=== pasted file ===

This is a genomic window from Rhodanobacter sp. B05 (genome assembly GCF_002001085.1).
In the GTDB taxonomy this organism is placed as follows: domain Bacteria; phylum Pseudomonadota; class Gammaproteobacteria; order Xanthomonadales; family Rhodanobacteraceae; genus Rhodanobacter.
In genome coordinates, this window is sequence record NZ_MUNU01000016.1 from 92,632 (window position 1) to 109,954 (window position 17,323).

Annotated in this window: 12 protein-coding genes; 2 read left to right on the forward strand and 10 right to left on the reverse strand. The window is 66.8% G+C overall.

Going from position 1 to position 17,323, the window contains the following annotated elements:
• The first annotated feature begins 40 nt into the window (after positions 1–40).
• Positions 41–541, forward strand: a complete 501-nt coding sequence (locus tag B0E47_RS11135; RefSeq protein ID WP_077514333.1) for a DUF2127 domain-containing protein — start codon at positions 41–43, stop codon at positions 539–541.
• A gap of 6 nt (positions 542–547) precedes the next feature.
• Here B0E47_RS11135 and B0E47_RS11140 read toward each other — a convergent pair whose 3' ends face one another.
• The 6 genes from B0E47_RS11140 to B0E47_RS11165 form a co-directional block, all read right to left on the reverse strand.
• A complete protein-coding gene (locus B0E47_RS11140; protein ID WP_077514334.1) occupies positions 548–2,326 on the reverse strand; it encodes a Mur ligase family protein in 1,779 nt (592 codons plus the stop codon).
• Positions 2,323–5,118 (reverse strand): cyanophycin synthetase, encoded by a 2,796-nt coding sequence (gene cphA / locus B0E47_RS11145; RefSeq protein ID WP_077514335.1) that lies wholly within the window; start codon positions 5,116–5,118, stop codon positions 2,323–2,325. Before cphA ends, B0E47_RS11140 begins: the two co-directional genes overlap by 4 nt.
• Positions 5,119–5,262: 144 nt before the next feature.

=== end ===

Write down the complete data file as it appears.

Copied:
This is a genomic window from Rhodanobacter sp. B05 (genome assembly GCF_002001085.1).
In the GTDB taxonomy this organism is placed as follows: domain Bacteria; phylum Pseudomonadota; class Gammaproteobacteria; order Xanthomonadales; family Rhodanobacteraceae; genus Rhodanobacter.
In genome coordinates, this window is sequence record NZ_MUNU01000016.1 from 92,632 (window position 1) to 109,954 (window position 17,323).

Annotated in this window: 12 protein-coding genes; 2 read left to right on the forward strand and 10 right to left on the reverse strand. The window is 66.8% G+C overall.

Going from position 1 to position 17,323, the window contains the following annotated elements:
• The first annotated feature begins 40 nt into the window (after positions 1–40).
• Positions 41–541, forward strand: a complete 501-nt coding sequence (locus tag B0E47_RS11135; RefSeq protein ID WP_077514333.1) for a DUF2127 domain-containing protein — start codon at positions 41–43, stop codon at positions 539–541.
• A gap of 6 nt (positions 542–547) precedes the next feature.
• Here B0E47_RS11135 and B0E47_RS11140 read toward each other — a convergent pair whose 3' ends face one another.
• The 6 genes from B0E47_RS11140 to B0E47_RS11165 form a co-directional block, all read right to left on the reverse strand.
• A complete protein-coding gene (locus B0E47_RS11140; protein ID WP_077514334.1) occupies positions 548–2,326 on the reverse strand; it encodes a Mur ligase family protein in 1,779 nt (592 codons plus the stop codon).
• Positions 2,323–5,118 (reverse strand): cyanophycin synthetase, encoded by a 2,796-nt coding sequence (gene cphA / locus B0E47_RS11145; RefSeq protein ID WP_077514335.1) that lies wholly within the window; start codon positions 5,116–5,118, stop codon positions 2,323–2,325. Before cphA ends, B0E47_RS11140 begins: the two co-directional genes overlap by 4 nt.
• Positions 5,119–5,262: 144 nt before the next feature.